Burgess’ TikTok reflects those ideas, focusing on reassurance that all forms of movement, health, and appearance are valid. “I want people to not be scared of fitness, if they can approach it. Because we’ve been taught for so long that it’s a punishment for what we eat, or how we look, or that we need to be doing it for a really specific reason,” she said.
If you’re disabled, you’re a person of color, if you’re queer, those spaces exist.
Other videos on Burgess’ page breakdown how diet culture was fed to people throughout the 2000’s, how to combat fatphobia, and how to create inclusive exercises for people with chronic illness or disabilities. She also shares workout and health tips that acknowledge the emotional impact of the media’s fitness obsession. She wants her account to validate diverse experiences. “My particular little space will always be a safe space for individuals of all types. If you’re disabled, you’re a person of color, if you’re queer, those spaces exist,” Burgess said.
Burgess points out a few red and green flags for finding fitness programs that might be more inclusive. Try to avoid professionals or classes that use phrases like “get in shape” or other appearance-focused terms that imply there’s a single, ideal body image. Professionals who use diet or BMI (Body Mass Index) measurements, before and after photos, or body part measurements to gauge progress are also no-goes for Burgess. And consider what kind of photos they’re sharing on their fitness pages. Do they work with diverse clients?
“You can inquire about it if you are interviewing somebody. Someone that’s worked with a lot of diverse populations, I’ve found in my experience, tends to be more adaptable, and they’re going to be better at individualizing your program,” Burgess explained.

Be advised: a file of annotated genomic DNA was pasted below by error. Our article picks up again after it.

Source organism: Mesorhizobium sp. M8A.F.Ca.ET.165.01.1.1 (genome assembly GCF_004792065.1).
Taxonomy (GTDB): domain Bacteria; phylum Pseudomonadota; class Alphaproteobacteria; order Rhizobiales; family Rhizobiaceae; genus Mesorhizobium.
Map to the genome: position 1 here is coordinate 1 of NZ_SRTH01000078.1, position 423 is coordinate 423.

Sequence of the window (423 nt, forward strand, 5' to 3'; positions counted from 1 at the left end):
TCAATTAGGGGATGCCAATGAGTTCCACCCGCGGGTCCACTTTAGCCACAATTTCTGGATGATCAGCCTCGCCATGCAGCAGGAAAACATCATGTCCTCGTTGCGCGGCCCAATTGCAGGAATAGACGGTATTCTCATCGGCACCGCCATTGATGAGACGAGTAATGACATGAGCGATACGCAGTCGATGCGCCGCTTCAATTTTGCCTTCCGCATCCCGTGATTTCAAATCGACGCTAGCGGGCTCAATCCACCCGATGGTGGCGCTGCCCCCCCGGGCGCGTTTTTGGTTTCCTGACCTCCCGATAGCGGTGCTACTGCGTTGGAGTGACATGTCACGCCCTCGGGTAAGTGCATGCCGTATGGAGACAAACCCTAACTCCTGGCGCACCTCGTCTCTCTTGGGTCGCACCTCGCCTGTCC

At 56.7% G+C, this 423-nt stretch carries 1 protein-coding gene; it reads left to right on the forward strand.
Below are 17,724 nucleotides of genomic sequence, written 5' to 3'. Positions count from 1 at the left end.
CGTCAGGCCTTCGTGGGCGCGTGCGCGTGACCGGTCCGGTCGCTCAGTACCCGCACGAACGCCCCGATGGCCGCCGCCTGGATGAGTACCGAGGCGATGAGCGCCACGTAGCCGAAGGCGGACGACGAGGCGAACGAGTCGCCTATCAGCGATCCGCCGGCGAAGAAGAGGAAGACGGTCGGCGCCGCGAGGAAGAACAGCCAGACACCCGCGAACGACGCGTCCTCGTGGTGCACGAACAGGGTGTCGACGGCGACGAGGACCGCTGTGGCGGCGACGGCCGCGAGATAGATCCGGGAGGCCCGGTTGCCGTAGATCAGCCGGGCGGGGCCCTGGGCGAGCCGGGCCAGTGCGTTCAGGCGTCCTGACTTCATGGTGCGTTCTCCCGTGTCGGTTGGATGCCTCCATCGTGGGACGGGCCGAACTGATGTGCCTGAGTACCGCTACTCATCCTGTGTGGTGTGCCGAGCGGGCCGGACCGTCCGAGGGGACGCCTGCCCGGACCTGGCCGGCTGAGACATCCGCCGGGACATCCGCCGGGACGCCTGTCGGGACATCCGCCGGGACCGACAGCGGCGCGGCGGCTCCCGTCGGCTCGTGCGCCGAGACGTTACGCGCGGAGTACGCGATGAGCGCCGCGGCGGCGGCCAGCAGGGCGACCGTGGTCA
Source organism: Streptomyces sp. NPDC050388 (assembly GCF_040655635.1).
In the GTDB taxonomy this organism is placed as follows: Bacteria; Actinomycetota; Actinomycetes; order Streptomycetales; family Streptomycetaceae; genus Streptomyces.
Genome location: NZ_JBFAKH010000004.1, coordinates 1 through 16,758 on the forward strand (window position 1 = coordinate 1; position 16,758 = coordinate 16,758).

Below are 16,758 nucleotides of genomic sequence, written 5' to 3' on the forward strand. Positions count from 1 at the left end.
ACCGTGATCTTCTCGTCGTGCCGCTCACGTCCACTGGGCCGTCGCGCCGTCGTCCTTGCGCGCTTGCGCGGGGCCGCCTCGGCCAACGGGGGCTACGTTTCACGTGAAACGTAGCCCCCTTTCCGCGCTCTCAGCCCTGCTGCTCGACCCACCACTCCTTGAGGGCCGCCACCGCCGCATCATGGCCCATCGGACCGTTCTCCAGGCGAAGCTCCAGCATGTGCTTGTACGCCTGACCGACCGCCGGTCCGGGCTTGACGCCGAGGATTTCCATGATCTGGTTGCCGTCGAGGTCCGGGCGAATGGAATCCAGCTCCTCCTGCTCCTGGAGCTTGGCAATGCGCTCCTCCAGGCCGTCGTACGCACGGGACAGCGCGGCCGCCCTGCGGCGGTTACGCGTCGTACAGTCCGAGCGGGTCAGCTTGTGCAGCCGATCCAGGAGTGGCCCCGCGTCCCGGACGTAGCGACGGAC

Kronengold also flags the terms “regime” and “program” as signs of potentially unhealthy fitness behavior and noninclusive spaces, because this often implies strict goal setting and weight loss, rather than fitness for “pleasure,” she said. Instead, she suggests people find certified professionals that use terms like “joyful movement” or “intuitive movement” in their marketing, much like Burgess and MacKellar use.
It’s important to keep in mind, Kronenberg says, that fitness influencers and professionals are ultimately selling you something, trying to earn money or followers to build their own careers. And the thing that often sells best is claiming they can fix your insecurities. On the other side of the spectrum, Burgess and MacKellar say they turn away people who aren’t looking to have conversations about non-diet focused, intersectional fitness, and only seek weight loss.
For all the professionals dipping their followers’ toes into the inclusive fitness world, there are others who still perpetuate a harmful diet culture, stigmatize certain bodies, and threaten to expose many to harmful weight loss behaviors. Deconstructing the diet culture monster and internalized fatphobia is a long battle. “I will take that beating so that this can continue to be a space where people can unpack their relationship with their body, with food, with exercise, because I think there’s been a lot of damage done to a lot of individuals, and I want to help undo that damage,” Burgess said.
There’s hope that people in need will stumble across their accounts and find a space that is comforting and accessible, filled with reassurances and an emphasis on the personal, individual nature of fitness and health. No shame involved.
“It is sort of like a David and Goliath situation,” MacKellar said. “There’s all these small trainers and people scattered all over the world… Using their tiny platforms and voices to try to make a difference. Trying to fight that real big beast.”
If you feel like you’d like to talk to someone about your eating behavior, call the National Eating Disorder Association’s helpline at 800-931-2237. You can also text “NEDA” to 741-741 to be connected with a trained volunteer at the Crisis Text Line or visit the nonprofit’s website for more information.